30 September 2009

death of the small things

Photo: Akhila Vijayaraghavan ©

I had an interesting conversation with a friend the other day and we were talking about how the death of the small things is rather worrying. Of course people only pay attention to the death of the more noticeable creatures - the tigers, the lions etc but nobody really talks about the fact that there are no earthworms in garden soil anymore or the fact that the sparrows have disappeared.

The disappearance of the smaller life-forms is definitely a barometer on how serious environmental impacts are. The common sparrow ironically is not common anymore. Sparrows have disappeared from major cities world over due to temperature increase, excessive noise, air and light pollution. However, they are still found in places away from the cities. Earth worms have disappeared because soil quality has degraded due to excessive use of pesticides. Other small creatures like frogs, butterflies, grasshoppers etc are also disappearing along with wildflowers. I have a theory that this is connected to the rise in mosquitoes - logically it makes sense to me, but it is just a theory.

Elsewhere there have been reports of honey bees dying out in California affecting pollination of almond trees and dying hedgehogs in England which are set to completely disappear by 2025. The climatic changes have been subtle but drastic enough to affect the life-style and reproductive timing of these animals. Milder winters mean that animals do not hibernate as long as they have to emerging earlier than usual and getting trapped in extreme weather and perishing. Baby hedgehogs, baby squirrels, even baby grass snakes are being found in distress in many places. Toads and newts that should still be under a rock and bats which are normally still hibernating during winter in hollow trees and barns have all been found out and about during these months and there aren't enough insects around for them to survive on. Some baby birds like ducklings and blackbirds are also vulnerable to sudden cold spells.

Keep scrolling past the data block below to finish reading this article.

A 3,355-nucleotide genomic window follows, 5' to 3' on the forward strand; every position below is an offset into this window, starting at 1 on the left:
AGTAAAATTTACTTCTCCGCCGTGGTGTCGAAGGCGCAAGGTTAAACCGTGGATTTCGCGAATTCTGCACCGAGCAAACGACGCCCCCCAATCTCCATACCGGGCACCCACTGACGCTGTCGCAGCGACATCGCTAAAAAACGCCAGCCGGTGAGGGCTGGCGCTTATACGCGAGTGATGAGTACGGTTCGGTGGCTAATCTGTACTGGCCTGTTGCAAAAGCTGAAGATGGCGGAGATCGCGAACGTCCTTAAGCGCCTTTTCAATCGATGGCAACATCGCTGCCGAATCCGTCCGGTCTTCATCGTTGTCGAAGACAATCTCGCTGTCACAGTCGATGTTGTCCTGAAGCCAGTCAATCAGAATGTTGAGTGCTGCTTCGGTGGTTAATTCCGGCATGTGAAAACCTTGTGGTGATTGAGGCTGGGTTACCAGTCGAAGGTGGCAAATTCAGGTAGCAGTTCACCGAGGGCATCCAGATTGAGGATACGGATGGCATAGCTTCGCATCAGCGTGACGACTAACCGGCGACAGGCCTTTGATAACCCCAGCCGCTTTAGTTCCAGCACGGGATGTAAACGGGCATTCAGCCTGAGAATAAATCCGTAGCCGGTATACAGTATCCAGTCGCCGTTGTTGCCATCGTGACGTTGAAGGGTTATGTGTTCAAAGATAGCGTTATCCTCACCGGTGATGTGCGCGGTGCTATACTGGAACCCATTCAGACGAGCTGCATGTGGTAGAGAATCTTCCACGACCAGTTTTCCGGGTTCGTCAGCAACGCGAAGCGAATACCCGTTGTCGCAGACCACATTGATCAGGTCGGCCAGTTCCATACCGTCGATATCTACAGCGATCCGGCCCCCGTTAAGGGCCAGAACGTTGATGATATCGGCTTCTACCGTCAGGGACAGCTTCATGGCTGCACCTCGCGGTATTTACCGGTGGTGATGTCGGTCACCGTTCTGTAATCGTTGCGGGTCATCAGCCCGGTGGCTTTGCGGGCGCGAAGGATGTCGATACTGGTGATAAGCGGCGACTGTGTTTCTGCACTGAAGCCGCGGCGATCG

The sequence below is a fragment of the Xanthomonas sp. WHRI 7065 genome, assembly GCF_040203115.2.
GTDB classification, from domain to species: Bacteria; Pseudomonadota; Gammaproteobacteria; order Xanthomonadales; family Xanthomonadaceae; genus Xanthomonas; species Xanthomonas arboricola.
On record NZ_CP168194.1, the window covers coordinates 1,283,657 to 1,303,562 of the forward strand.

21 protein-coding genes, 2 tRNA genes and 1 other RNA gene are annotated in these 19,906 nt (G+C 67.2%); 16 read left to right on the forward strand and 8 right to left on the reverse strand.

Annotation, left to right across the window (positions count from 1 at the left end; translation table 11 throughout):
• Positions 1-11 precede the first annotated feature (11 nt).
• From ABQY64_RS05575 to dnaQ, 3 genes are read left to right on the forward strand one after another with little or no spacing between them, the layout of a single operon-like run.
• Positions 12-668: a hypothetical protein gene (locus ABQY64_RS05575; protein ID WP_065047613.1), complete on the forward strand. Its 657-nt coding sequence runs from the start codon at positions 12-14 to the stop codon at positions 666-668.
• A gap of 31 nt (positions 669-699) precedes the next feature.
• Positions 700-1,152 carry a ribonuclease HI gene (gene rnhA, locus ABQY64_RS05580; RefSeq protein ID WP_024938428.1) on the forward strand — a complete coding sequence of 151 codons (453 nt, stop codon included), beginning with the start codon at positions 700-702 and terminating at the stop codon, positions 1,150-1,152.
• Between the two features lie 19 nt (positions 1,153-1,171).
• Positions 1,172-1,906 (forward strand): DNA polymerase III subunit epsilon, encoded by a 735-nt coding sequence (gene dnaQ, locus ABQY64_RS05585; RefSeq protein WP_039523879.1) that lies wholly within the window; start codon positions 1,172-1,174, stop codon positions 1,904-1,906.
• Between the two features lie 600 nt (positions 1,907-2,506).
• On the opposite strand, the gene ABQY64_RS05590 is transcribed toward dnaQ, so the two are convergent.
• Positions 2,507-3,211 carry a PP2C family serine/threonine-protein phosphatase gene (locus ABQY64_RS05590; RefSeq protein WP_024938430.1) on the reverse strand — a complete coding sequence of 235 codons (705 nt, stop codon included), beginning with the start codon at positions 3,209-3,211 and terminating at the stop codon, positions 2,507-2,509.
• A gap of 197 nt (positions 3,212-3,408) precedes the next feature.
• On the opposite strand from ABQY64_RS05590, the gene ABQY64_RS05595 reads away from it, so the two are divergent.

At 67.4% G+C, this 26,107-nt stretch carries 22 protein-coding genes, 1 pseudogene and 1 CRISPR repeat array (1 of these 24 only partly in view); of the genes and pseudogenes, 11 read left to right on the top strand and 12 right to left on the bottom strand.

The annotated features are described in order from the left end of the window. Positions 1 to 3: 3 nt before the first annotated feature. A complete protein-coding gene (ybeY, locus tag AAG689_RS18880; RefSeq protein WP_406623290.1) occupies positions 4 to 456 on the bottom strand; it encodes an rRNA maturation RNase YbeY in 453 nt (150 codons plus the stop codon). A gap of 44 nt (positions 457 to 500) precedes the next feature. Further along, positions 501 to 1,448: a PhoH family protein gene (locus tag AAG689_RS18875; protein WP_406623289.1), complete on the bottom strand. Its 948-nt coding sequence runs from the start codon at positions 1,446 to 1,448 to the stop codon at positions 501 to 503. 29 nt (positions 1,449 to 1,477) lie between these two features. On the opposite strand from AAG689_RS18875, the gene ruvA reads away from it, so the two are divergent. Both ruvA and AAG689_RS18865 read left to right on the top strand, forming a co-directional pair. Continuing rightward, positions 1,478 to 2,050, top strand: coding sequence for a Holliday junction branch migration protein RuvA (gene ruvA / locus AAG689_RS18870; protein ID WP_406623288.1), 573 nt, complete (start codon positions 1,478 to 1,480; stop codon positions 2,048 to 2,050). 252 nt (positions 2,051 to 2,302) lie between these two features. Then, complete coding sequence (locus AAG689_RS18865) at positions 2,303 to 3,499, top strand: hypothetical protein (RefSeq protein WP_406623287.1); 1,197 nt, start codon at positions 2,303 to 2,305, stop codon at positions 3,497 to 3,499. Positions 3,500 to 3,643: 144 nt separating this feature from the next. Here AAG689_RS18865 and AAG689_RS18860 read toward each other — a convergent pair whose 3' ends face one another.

The protection of the small creatures is something that can be encouraged. A bird-feeder will encourage birds to your garden, planting flowers will ensure butterflies. Using composted soil will see the return of earth-worms. Even our immense capacity for imagination finds something grotesque in meadows where wildflowers do not bloom, where sparrows do not chirp and where squirrels and hedgehogs do not exist. All creatures great or small have a place on the earth and a role to play and our carelessness should not nudge them out of their niche.

Earth laughs in flowers
- Ralph Waldo Emerson

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